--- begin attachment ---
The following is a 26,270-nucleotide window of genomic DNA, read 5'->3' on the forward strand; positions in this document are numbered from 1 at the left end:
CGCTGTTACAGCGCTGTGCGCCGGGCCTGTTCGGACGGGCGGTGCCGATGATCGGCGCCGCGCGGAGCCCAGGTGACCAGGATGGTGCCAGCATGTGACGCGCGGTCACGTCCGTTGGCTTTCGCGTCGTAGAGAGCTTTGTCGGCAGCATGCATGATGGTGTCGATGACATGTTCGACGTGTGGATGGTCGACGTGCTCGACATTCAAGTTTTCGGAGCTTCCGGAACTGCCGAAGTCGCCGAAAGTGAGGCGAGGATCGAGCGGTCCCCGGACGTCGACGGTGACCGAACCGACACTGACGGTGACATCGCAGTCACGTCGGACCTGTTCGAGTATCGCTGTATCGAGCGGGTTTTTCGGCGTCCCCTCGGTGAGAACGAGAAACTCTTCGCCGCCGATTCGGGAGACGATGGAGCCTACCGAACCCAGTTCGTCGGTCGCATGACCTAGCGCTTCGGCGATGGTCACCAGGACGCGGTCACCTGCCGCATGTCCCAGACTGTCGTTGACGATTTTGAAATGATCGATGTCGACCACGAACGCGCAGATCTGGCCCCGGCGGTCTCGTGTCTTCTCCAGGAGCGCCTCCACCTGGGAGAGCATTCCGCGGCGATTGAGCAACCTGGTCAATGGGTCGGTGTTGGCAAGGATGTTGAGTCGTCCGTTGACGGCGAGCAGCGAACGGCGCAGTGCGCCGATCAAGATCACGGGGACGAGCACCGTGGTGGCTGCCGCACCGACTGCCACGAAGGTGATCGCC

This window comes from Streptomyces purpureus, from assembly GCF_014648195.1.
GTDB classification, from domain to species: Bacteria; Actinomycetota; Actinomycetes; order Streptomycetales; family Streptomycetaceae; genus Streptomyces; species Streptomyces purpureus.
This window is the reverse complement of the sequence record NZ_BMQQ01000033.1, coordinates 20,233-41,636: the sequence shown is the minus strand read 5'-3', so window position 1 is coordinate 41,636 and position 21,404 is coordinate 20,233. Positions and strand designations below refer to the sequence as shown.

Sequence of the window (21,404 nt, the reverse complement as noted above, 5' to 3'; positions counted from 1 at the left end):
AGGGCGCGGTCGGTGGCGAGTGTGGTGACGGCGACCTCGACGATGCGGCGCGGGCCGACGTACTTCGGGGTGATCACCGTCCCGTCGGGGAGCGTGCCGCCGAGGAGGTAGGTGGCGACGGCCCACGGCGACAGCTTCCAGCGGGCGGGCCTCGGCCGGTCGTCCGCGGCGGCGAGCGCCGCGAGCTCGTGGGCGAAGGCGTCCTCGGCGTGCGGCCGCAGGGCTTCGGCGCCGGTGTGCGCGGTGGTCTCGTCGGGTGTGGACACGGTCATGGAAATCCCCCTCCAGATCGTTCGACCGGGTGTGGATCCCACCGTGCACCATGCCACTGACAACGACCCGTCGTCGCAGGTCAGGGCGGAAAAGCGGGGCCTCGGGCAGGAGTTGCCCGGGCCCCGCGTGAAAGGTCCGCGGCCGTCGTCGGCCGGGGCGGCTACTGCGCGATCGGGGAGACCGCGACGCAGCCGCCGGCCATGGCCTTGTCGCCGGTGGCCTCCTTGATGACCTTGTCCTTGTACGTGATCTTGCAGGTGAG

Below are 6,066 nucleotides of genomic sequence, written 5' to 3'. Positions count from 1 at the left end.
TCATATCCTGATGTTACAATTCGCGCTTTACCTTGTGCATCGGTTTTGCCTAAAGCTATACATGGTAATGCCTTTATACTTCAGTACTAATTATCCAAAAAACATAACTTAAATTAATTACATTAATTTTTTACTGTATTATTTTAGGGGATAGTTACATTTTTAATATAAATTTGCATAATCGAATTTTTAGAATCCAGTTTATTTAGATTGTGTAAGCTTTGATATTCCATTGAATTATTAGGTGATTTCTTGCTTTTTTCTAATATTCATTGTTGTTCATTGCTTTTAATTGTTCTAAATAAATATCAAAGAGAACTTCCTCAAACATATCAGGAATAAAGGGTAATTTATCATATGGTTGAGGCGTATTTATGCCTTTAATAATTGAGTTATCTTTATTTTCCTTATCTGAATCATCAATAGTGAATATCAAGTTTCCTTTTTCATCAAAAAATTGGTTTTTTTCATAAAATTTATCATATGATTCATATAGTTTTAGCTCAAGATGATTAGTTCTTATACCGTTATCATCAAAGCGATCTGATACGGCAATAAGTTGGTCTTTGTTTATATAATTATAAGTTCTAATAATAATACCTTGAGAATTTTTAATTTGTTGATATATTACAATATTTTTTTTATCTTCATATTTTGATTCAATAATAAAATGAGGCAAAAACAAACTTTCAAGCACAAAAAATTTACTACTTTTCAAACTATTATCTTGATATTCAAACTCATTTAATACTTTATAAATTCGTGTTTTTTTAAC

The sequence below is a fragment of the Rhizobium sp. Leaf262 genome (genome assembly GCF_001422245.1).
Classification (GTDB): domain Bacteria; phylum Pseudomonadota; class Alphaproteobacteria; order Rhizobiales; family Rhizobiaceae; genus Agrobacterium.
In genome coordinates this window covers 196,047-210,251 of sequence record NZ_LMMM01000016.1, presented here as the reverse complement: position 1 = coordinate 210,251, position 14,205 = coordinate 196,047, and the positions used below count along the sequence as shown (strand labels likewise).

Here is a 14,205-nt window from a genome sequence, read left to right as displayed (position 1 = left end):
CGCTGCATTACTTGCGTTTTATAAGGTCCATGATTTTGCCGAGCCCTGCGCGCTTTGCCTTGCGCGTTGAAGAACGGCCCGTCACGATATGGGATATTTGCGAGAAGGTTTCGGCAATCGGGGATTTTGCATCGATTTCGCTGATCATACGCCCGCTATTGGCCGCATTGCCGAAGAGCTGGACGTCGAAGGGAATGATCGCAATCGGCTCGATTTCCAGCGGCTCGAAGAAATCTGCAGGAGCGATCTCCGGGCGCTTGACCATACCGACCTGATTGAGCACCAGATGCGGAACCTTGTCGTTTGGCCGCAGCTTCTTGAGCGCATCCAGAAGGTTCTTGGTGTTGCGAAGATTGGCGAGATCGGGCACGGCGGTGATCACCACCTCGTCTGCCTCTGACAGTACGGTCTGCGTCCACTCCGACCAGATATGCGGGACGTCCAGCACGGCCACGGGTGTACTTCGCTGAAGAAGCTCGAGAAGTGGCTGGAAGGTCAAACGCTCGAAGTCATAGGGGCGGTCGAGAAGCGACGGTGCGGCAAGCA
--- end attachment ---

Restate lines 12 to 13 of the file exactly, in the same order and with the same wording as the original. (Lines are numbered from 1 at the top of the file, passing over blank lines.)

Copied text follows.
In genome coordinates this window covers 196,047-210,251 of sequence record NZ_LMMM01000016.1, presented here as the reverse complement: position 1 = coordinate 210,251, position 14,205 = coordinate 196,047, and the positions used below count along the sequence as shown (strand labels likewise).

Here is a 14,205-nt window from a genome sequence, read left to right as displayed (position 1 = left end):